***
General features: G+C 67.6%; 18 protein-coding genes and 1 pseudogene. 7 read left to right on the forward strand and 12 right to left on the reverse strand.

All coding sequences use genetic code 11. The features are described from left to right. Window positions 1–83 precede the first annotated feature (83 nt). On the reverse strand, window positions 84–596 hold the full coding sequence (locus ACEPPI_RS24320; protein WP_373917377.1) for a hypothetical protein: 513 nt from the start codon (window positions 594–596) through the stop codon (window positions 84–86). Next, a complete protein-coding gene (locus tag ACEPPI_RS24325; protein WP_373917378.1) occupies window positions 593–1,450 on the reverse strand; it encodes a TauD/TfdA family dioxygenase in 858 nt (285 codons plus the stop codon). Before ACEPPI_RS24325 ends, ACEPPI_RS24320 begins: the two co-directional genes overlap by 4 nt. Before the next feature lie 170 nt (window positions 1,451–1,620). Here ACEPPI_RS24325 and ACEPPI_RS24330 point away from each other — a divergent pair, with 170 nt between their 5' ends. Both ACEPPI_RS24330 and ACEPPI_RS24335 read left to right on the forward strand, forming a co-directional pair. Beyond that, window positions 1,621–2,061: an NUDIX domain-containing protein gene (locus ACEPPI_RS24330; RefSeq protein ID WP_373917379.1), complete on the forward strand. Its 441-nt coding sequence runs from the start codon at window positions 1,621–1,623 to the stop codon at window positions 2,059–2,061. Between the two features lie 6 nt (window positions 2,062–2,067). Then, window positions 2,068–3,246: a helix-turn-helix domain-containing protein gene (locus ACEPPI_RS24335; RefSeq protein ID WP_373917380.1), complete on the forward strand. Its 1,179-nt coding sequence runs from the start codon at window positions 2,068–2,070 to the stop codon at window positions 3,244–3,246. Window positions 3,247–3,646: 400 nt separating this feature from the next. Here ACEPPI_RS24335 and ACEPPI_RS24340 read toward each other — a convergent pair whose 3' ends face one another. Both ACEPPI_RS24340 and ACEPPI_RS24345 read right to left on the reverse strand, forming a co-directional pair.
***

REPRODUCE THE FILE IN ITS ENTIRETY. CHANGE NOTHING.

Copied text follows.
General features: G+C 67.6%; 18 protein-coding genes and 1 pseudogene. 7 read left to right on the forward strand and 12 right to left on the reverse strand.

All coding sequences use genetic code 11. The features are described from left to right. Window positions 1–83 precede the first annotated feature (83 nt). On the reverse strand, window positions 84–596 hold the full coding sequence (locus ACEPPI_RS24320; protein WP_373917377.1) for a hypothetical protein: 513 nt from the start codon (window positions 594–596) through the stop codon (window positions 84–86). Next, a complete protein-coding gene (locus tag ACEPPI_RS24325; protein WP_373917378.1) occupies window positions 593–1,450 on the reverse strand; it encodes a TauD/TfdA family dioxygenase in 858 nt (285 codons plus the stop codon). Before ACEPPI_RS24325 ends, ACEPPI_RS24320 begins: the two co-directional genes overlap by 4 nt. Before the next feature lie 170 nt (window positions 1,451–1,620). Here ACEPPI_RS24325 and ACEPPI_RS24330 point away from each other — a divergent pair, with 170 nt between their 5' ends. Both ACEPPI_RS24330 and ACEPPI_RS24335 read left to right on the forward strand, forming a co-directional pair. Beyond that, window positions 1,621–2,061: an NUDIX domain-containing protein gene (locus ACEPPI_RS24330; RefSeq protein ID WP_373917379.1), complete on the forward strand. Its 441-nt coding sequence runs from the start codon at window positions 1,621–1,623 to the stop codon at window positions 2,059–2,061. Between the two features lie 6 nt (window positions 2,062–2,067). Then, window positions 2,068–3,246: a helix-turn-helix domain-containing protein gene (locus ACEPPI_RS24335; RefSeq protein ID WP_373917380.1), complete on the forward strand. Its 1,179-nt coding sequence runs from the start codon at window positions 2,068–2,070 to the stop codon at window positions 3,244–3,246. Window positions 3,247–3,646: 400 nt separating this feature from the next. Here ACEPPI_RS24335 and ACEPPI_RS24340 read toward each other — a convergent pair whose 3' ends face one another. Both ACEPPI_RS24340 and ACEPPI_RS24345 read right to left on the reverse strand, forming a co-directional pair.